As anyone who has done a retreat knows, the mind is a difficult beast to tame. During the course of a session, it is inevitable that various difficulties will arise. These can take many forms; boredom, pain, desire and restlessness are among the most familiar. If the yogin doesn't have skillful means for dealing with these states, they can lead to such discontent as to force an early end to the session. Leaving a retreat early because of such mind states is to be defeated by the defilements.
Meditation is a skill, and like any other skill part of the learning process involves mastering various techniques. Dealing with negative mind-states requires the judicious use of specific preactises, just as medical skill requires the use of specific medicines for various ailments of the body. To this end, a meditator should develop a repertoire of secondary practises to supplement the primary exercise. One special family of such meditations are called the "Four Protective Meditations."
They are given this name because they guard the mind against the arising of negativity. To continue the medical analogy, these are preventative medicine. In this regard, the recommendation is to do some of each exercise on the first day of a retreat, or before beginning a period of insight work. They plant seeds in the mind that will help later on. A brief word about each;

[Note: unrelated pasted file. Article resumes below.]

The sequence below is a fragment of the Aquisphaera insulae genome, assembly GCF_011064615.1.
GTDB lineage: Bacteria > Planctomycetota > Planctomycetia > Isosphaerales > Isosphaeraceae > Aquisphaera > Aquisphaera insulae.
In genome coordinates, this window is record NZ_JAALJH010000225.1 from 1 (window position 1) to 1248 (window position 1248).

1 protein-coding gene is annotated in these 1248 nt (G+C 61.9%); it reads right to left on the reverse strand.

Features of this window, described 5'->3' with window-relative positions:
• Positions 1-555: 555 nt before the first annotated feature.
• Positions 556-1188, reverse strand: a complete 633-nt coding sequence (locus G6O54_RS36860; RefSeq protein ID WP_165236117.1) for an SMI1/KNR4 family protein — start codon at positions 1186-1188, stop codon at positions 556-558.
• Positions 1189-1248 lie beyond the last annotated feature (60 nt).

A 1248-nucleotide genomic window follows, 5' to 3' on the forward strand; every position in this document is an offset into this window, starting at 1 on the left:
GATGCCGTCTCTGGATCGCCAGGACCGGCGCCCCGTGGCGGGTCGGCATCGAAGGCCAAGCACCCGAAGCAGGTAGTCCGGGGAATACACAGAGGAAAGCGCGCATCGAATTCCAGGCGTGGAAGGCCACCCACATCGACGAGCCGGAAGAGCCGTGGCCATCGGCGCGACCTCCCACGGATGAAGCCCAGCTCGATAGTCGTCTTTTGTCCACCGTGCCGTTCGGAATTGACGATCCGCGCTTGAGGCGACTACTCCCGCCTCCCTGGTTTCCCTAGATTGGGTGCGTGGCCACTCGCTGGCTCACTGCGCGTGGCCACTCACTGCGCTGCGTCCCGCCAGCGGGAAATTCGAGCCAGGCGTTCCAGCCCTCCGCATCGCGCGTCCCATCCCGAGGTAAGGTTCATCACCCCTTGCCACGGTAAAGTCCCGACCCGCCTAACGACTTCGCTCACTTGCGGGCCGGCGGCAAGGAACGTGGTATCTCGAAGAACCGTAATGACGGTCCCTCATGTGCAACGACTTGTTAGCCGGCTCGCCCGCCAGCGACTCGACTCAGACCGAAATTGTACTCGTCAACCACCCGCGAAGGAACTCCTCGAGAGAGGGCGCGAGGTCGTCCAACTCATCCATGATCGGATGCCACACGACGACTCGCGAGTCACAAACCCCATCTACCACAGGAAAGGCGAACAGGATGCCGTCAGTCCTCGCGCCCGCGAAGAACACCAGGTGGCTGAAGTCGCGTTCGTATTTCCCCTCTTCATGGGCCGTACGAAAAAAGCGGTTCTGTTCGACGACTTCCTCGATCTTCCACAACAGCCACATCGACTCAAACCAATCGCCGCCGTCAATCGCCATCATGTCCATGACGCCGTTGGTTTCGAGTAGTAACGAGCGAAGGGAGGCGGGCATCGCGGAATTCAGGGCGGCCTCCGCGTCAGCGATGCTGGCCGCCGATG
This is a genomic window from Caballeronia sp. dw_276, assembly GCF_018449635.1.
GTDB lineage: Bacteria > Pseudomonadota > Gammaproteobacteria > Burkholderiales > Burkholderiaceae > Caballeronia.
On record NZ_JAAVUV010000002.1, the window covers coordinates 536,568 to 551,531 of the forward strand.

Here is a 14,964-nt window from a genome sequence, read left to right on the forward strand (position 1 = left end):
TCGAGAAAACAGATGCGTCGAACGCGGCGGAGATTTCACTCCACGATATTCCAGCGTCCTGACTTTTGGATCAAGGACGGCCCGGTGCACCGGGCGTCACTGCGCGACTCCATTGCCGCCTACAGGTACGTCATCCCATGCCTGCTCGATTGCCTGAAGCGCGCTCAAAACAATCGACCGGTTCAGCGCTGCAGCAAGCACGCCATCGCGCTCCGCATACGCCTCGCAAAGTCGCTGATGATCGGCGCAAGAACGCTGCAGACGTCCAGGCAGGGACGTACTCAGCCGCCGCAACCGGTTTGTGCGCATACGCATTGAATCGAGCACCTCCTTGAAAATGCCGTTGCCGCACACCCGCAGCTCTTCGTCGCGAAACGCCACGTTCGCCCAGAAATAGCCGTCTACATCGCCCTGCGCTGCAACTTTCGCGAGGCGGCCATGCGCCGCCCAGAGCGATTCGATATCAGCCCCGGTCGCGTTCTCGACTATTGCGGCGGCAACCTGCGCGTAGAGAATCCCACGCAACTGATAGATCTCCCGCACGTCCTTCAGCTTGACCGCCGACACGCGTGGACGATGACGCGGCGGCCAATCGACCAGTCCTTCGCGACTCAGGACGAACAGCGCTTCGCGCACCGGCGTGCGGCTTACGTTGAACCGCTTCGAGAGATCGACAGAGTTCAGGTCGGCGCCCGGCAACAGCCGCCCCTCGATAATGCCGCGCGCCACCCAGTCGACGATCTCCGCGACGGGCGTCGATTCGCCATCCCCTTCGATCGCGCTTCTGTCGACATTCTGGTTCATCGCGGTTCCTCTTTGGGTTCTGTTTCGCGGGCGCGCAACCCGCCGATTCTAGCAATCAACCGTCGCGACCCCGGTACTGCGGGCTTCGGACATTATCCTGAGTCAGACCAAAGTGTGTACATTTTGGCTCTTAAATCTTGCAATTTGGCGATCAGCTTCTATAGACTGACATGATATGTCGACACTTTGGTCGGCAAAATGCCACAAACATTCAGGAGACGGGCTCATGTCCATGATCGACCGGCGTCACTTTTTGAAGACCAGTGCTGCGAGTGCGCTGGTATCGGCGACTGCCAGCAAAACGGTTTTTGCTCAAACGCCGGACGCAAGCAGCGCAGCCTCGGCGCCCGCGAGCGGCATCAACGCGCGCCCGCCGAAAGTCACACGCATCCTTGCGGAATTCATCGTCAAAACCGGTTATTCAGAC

The sign of this meditation is an emotional state, an open-hearted acceptance and feeling of goodwill towards all sentient beings. The traditional formula is the wish that "all beings be well and happy." It can be developed in a variety of ways, but the method most suitable in the context of protective meditation is the method of general pervasion. This refers to the spreading of loving-kindness out into the universe in increasing circles, beginning with love extended towards yourself, then out towards all beings in the room, in the locality, the province, the country etc. through to all beings on the planet earth and then out into the greater universe.
The initial stage of extending loving-kindness toward yourself is absolutely crucial. Many people these days have negative self-images and find it difficult to really love themselves, so it may take work to raise the feeling. Don't be concerned that this may be "selfish." It isn't. You cannot love anyone else in depth unless you love yourself, and conversely, if you do manage to arouse genuine loving-kindness toward yourself, you will be unable to withhold it from others. It will spontaneously overflow.
Remember from the outset that the wish is "may this being (or all beings) be well and happy." It has nothing to do with approval or liking. This is important because to be effective loving-kindness must be universal. The meditator must learn to love all beings without discrimination between the near and far, the liked and disliked, the good and evil or any other pair of dualities. The liberating effect comes from the boundlessness of the meditation.
The second protective meditation is the contemplation of the Buddha. This is both a devotional and an inspirational practise. The meditator should make himself familiar with the attributes of the Buddha and contemplate them. This can be combined with a puja.
Some preliminary research to gain knowledge of the Buddha's attributes is essential. The traditional method is to work through the list given in the "Mirror of the Dhamma," that is the chant beginning itipi so... For a full description of the attributes, see my article on doing Buddhanusati But here is a bare-bones translation;